As an employee, if you qualify for Family and Medical Leave (FMLA) there may come a time when you want to take advantage of these benefits. For example, this is common when caring for a sick spouse or after having a child.
While it's your right to request FMLA leave, many people opt against doing so because they're afraid of losing their jobs.
An employer has the legal right to terminate your employment, even if you're on FMLA leave, if they have a legitimate and non-discriminatory reason for doing so. Some examples include:
- If you would have lost your job, regardless of your FMLA status, as a result of poor performance
- Any form of prohibited conduct while you're on FMLA leave, such as sharing company information with competitors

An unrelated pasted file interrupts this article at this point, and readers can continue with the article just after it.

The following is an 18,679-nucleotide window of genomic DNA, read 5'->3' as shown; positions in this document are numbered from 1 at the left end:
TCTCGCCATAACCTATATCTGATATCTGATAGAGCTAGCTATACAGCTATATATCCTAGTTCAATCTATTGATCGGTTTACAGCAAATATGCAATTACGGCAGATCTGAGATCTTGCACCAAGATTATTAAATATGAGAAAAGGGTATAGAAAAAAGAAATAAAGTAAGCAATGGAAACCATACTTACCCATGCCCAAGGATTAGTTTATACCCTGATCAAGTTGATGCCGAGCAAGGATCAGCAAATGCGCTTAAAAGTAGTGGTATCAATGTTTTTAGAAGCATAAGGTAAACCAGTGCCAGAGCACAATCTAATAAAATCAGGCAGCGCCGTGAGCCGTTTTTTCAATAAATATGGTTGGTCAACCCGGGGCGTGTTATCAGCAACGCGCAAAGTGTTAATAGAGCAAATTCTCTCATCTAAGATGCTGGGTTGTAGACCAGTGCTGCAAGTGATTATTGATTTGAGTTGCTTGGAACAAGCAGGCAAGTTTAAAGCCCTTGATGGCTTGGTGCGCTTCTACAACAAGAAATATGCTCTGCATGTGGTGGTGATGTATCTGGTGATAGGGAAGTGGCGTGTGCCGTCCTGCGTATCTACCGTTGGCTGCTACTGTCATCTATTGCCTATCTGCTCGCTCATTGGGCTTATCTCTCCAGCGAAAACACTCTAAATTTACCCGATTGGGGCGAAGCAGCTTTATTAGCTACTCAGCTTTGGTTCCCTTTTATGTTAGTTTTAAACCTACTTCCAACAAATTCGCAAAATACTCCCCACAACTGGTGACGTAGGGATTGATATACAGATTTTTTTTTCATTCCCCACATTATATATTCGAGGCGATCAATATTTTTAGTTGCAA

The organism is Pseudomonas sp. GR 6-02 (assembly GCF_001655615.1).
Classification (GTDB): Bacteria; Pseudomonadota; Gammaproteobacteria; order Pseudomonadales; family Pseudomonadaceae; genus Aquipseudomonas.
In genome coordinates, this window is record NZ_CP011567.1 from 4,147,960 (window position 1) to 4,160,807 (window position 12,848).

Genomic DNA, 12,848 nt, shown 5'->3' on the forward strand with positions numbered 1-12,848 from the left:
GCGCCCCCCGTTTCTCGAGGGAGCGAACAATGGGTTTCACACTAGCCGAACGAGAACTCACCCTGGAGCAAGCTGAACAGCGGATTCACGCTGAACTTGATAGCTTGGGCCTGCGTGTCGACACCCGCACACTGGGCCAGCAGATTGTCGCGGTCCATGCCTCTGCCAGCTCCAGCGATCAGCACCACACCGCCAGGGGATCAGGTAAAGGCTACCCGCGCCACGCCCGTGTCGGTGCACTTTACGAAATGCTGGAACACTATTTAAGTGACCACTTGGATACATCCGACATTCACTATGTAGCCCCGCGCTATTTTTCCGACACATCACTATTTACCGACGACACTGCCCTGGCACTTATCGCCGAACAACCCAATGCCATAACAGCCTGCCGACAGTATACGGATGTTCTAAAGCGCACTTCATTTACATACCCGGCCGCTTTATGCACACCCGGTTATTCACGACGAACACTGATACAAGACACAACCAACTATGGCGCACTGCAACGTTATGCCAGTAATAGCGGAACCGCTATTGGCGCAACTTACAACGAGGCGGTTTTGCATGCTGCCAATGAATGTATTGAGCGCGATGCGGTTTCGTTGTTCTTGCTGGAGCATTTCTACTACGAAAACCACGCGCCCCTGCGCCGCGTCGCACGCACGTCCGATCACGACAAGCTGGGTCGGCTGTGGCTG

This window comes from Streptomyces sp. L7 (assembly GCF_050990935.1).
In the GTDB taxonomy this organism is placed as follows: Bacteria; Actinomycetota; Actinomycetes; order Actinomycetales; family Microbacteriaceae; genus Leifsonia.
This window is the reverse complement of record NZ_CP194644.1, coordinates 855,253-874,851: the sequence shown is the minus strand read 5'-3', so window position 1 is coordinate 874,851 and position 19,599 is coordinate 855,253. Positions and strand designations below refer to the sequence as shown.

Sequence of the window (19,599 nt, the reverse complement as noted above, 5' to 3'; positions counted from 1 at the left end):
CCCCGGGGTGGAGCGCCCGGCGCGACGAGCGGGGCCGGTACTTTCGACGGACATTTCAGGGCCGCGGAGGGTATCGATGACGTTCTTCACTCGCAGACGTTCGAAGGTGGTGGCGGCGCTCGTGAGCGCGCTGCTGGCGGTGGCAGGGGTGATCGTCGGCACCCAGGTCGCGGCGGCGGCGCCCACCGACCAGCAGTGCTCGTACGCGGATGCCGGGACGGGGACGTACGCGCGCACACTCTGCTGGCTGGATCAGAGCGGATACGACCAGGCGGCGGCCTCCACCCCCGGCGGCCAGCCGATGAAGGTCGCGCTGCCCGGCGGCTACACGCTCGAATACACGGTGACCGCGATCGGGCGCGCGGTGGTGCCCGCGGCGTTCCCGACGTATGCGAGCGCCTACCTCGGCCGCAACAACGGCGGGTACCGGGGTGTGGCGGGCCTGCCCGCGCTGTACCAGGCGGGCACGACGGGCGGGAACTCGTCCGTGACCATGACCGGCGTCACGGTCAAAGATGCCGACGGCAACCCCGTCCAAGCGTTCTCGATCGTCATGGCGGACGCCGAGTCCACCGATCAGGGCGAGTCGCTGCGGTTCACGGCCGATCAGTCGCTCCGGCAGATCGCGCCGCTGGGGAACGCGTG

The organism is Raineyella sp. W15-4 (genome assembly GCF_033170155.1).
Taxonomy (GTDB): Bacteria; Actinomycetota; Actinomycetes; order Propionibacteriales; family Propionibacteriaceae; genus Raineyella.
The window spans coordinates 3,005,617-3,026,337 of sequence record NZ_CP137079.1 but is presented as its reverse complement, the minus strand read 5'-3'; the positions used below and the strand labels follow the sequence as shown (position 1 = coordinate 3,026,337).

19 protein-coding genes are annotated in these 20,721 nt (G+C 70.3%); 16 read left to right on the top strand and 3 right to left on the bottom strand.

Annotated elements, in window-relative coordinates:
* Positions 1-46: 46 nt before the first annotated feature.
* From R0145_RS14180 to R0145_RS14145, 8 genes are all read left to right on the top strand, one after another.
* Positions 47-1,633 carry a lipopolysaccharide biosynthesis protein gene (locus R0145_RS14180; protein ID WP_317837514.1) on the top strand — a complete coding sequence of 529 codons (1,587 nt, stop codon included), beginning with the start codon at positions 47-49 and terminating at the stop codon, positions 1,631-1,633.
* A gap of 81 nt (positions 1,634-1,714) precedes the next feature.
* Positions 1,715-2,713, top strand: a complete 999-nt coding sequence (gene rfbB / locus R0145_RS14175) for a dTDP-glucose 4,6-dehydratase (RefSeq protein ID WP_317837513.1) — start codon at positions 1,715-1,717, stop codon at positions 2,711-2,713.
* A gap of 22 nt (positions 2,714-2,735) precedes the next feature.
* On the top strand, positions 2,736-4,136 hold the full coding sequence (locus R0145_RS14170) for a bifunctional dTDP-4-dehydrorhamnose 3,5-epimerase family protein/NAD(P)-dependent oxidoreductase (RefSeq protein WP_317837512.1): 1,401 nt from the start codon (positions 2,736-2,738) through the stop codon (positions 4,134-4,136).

- If the company is reducing its workforce through layoffs and being selected for termination is unrelated to FMLA leave
Even with these points in mind, it's still important to remember that you have protection when requesting and taking FMLA leave.
For example, it's against the law for your employer to terminate your employment because you requested FMLA leave. They must comply with the law, even if it's an inconvenience for an extended period of time.
If you were terminated shortly after requesting FMLA leave, during your leave or upon your return, collect as much information as you can. This will help you better understand what went wrong, with the idea of taking legal action should you find that your employer violated the law. You didn't do anything wrong, so don't hesitate to protect your legal rights.